Clinical Research //

Recent Projects

1. ​Malignancy in Psoriatic Disease

There are conflicting data between studies of psoriasis and psoriatic arthritis (PsA), and there have been recent concerns about the potential of anti-TNF agents to facilitate malignancy. We aimed to estimate the prevalence and incidence of malignancy and its types in PsA and psoriasis without arthritis (PsC) patients, in comparison to the general population, and to identify the predictive factors for developing cancer in psoriatic disease (PsD).

Click here to read the results of this study.

2. Depression and Anxiety Reduce Probability of Achieving a State of Minimal Disease Activity in Patients with Psoriatic Arthritis

Depression and/or anxiety are comorbidities associated with psoriatic arthritis (PsA) that may affect treatment response. We aimed to determine whether the presence of depression/anxiety is associated with lower probability of achieving minimal disease activity (MDA) in patients with PsA. 

Click here to read the results of this study.

3. The Value of Carotid Ultrasound in Cardiovascular Risk Stratification in Patients with Psoriatic Disease

Patients with psoriatic disease (PsD) are at a high risk of developing cardiovascular events (CVE). The performance of clinical algorithms for cardiovascular risk stratification, such as the Framingham Risk Score (FRS), is sub-optimal in this patient population. The study aims were: 1) to assess whether subclinical atherosclerosis, as evaluated by carotid ultrasound, could predict future CVE in patients with PsD and 2) to determine whether incorporation of imaging data could improve the prediction of CVE beyond clinical cardiovascular algorithms.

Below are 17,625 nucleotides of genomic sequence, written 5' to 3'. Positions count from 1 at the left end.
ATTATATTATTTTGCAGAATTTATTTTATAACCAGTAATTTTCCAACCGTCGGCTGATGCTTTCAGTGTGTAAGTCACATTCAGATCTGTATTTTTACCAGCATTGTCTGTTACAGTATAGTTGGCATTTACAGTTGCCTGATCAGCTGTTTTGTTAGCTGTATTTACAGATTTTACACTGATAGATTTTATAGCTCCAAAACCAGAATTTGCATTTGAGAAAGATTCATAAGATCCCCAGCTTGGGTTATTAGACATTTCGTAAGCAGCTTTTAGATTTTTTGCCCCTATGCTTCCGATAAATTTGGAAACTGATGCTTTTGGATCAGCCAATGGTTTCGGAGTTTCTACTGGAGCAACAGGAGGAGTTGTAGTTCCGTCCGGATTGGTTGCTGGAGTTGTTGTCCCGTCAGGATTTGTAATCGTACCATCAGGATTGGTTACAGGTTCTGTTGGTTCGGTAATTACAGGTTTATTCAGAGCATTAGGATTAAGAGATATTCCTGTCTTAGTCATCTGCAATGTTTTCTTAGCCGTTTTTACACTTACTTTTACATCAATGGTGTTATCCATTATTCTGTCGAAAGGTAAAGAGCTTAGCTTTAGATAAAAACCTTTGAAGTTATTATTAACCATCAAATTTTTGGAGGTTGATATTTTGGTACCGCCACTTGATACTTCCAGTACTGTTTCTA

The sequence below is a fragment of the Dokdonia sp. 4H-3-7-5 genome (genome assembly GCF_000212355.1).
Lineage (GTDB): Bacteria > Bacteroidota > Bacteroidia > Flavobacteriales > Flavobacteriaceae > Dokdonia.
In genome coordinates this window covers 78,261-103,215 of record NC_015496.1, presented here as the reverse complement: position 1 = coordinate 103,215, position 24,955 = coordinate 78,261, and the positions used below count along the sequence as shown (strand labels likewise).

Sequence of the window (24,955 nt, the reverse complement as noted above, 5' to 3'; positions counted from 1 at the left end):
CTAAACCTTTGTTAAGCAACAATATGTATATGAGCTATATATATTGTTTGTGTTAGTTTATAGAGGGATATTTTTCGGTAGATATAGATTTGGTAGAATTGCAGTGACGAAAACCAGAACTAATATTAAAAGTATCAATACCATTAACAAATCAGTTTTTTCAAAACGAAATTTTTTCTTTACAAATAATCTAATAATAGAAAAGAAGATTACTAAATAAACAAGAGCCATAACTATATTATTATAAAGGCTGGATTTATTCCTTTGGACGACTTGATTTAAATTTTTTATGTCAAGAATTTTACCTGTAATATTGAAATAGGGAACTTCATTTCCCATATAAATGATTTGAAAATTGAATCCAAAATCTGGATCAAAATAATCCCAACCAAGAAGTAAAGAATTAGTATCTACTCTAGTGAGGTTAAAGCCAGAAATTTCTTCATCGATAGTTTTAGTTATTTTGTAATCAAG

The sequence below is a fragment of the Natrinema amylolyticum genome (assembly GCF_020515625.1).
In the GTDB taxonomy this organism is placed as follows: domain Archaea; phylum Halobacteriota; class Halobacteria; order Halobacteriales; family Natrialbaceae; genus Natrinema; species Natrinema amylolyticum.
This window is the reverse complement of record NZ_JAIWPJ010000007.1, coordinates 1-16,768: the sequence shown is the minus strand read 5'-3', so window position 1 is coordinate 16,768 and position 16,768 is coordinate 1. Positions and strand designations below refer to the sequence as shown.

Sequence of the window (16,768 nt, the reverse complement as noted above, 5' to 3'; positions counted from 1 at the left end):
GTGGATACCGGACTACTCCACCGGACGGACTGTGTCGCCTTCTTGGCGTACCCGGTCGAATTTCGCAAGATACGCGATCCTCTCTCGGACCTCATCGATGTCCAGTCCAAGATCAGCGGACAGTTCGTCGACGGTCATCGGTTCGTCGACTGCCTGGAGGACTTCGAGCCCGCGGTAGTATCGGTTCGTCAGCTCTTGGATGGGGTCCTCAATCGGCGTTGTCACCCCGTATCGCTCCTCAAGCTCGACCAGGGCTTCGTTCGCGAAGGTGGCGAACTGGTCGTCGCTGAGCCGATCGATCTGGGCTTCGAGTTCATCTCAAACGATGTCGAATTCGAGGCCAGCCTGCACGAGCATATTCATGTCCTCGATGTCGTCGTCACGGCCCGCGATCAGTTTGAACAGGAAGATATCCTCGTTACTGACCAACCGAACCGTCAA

Click here to read the results of this study.

4. Prevalence of Sonographic Enthesitis in Patients with Psoriasis without Arthritis and Its Association Risk Factors of Psoriatic Arthritis​

Enthesitis is one of the hallmarks of psoriatic arthritis (PsA) and may be the initial site of musculoskeletal inflammation. Enthesitis affects up to 50 % of patients with PsA and is a marker of more severe disease. However, clinical evaluation of enthesitis may be difficult. Ultrasound (US) is more sensitive than physical examination in detecting enthesitis. In patients with psoriasis alone (PsC) US can detect subclinical enthesitis which may predict future development of PsA. The aim of this study was to assess the association between the severity of sonographic enthesitis and risk factors for developing PsA. These risk factors include included obesity, severity of psoriasis, nail psoriasis in addition to physically demanding occupation and the presence musculoskeletal symptoms.

Click here to read the results of this study.

5. Remission in Psoriatic Arthritis: Definition and Predictors

No validated definition of remission exists for psoriatic arthritis (PsA) to date. We previously identified 17.6% of our patients as having remission (no actively inflamed joints for 12 months). However, we did not take into account the other domains of the disease. We aimed to test the concept of remission as the absence of disease manifestations in PsA, determine the frequency of remission in our PsA cohort, and identify predictors for remission.

Click here to read the results of this study.

6. Cardiac Biomarkers and Carotid Atherosclerosis and Its Progression in Psoriatic Disease